By John Jalsevac

WASHINGTON, D.C., June 20, 2007 ( – For the second time during his presidency, George W. Bush has chosen to invoke his privilege of a presidential veto to veto a bill that, if signed into law, would lift the ban on federal funds being used for the purpose of destructive embryonic stem-cell research.

Congress had already passed an almost identical bill about a year ago, which President Bush also vetoed.

House Speaker Nancy Pelosi criticized Bush for his latest veto with strong words in an e-mail sent to supporters on behalf of the Democratic Congressional Campaign Committee, once again employing religious-like language about the issue, referring to the “miracle” of embryonic stem-cell research. On Wednesday, said Pelosi, “with a single stroke of his cruel veto pen, President Bush will dash the hopes of millions of Americans seeking cures through the miracle of stem cell research.”

“He will say ‘No’ to hope.”

Previously Speaker Pelosi had horrified pro-life advocates by referring to embryonic stem cell research as a “gift from God.”

President Bush, however, has repeatedly expressed his conviction that American taxpayers should not be forced to fund a type of research that not only has seen no success in creating the types of cures that some have promised, but that is also ethically execrable. He has also repeatedly expressed his desire to encourage stem-cell research that uses sources of stem-cells that do not involve the destruction of human life, sources of stem-cells that have already produced numerous actual cures.

The issue is a deeply emotional one, with many appealing to hypothetical benefits for the health and well-being of “millions.” Currently there is widespread support for embryonic stem-cell research in the public. Opponents of embryonic stem-cell research, however, point out that the “right to life” of embryonic human beings is a fundamental right that must trump any notion of a “right to health.”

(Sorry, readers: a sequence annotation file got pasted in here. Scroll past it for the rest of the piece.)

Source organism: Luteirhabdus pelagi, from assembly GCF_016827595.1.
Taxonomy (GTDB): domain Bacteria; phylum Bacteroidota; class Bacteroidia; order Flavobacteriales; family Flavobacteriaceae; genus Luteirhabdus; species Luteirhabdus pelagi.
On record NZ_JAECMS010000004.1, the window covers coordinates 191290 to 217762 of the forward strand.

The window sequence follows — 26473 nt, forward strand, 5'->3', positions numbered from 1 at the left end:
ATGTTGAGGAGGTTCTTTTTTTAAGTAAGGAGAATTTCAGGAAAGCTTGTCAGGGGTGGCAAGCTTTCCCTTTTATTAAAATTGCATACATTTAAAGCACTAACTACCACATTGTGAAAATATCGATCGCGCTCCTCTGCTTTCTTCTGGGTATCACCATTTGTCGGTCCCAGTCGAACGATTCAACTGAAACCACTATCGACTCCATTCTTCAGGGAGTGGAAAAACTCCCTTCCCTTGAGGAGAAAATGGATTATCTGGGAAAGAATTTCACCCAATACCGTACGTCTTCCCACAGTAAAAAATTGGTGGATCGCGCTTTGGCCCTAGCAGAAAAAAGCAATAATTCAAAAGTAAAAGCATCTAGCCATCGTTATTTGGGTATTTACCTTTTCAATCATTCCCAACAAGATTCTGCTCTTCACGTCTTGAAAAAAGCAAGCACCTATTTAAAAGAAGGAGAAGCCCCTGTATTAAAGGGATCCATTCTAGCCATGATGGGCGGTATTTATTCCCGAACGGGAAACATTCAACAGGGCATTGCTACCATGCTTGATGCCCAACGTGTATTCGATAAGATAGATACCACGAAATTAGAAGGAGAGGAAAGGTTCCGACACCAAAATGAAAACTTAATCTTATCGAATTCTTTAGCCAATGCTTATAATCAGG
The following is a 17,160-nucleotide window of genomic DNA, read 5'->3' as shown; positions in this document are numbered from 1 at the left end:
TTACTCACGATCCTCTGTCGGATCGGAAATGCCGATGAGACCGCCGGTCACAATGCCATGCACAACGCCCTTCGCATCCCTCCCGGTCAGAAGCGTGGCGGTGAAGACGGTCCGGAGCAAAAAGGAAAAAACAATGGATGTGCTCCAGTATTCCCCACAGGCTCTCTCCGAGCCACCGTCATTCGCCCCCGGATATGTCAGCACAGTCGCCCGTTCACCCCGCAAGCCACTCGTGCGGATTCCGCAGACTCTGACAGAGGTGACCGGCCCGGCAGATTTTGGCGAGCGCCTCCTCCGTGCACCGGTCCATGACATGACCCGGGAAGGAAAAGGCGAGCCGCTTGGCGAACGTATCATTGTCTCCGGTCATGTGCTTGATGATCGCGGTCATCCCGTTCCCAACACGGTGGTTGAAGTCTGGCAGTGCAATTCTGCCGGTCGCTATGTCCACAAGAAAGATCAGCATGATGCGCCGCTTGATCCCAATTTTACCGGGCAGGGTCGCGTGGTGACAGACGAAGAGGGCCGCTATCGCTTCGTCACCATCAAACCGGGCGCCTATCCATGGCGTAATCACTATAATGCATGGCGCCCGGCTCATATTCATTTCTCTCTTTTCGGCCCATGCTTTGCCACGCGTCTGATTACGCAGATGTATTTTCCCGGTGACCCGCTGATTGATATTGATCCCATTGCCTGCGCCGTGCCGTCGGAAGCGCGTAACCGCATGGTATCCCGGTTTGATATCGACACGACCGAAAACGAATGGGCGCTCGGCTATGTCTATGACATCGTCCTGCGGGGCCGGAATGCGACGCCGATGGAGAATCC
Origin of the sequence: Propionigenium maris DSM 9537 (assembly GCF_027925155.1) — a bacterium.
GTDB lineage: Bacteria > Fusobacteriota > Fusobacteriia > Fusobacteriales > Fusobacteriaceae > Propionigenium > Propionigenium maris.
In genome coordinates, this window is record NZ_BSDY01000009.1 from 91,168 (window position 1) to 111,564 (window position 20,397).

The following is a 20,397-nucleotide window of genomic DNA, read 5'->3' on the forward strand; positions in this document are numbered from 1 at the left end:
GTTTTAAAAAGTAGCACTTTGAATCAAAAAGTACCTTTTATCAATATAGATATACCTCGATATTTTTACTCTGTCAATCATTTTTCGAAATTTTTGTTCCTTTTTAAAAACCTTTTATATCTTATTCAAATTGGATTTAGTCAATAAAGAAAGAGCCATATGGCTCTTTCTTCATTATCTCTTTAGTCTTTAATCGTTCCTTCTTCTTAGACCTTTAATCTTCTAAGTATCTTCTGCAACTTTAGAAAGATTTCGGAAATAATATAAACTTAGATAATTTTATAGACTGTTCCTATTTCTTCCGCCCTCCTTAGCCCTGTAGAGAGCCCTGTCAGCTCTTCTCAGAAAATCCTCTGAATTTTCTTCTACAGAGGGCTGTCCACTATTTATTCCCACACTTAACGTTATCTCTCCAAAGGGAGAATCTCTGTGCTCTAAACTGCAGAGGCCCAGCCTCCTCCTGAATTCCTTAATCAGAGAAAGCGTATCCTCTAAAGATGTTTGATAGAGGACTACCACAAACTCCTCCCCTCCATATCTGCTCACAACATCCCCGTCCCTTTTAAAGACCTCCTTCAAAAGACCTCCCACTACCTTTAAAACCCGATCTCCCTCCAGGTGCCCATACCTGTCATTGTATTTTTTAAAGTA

A year ago, when he issued his first veto on the embryonic stem-cell bill, Bush did so surrounded by children who had been “leftover” frozen embryos and who had been adopted by parents willing to have the embryonic children implanted in the mother.

“Each of these children was adopted while still an embryo and has been blessed with the chance to grow, to grow up in a loving family,” said the president at the time, surrounded by the children.

The President immediately responded to the second passage of the bill by Congress several weeks ago with an official statement, expressing his disappointment that the “leadership of Congress recycled an old bill that would simply overturn our country’s carefully balanced policy on embryonic stem cell research.”

“If this bill were to become law,” said the President, “American taxpayers would for the first time in our history be compelled to support the deliberate destruction of human embryos. Crossing that line would be a grave mistake. For that reason, I will veto the bill passed today.”

Presidential hopeful Mitt Romney agreed with the President’s decision, and pointed out that emotional appeals based upon potential cures are not a valid way to justify destroying life. “I have a wife that has a serious disease that could be affected by stem cell research and others,” said Romney this last month, “but I will not, I will not create new embryos through cloning or through embryo farming, because that will be creating life for the purpose of destroying it.”

  See related coverage:

Congress Attempts to Lift Ban on Federal Funding for Embryo Research – Again: Bush Will Veto

“Embryos are Humans” Says U.S. Government Report on Stem Cell Research

UK Researcher: Embryonic Stem Cells Have Never Been Used to Treat Anyone and no Plans Exist to do so
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  Part II:…;


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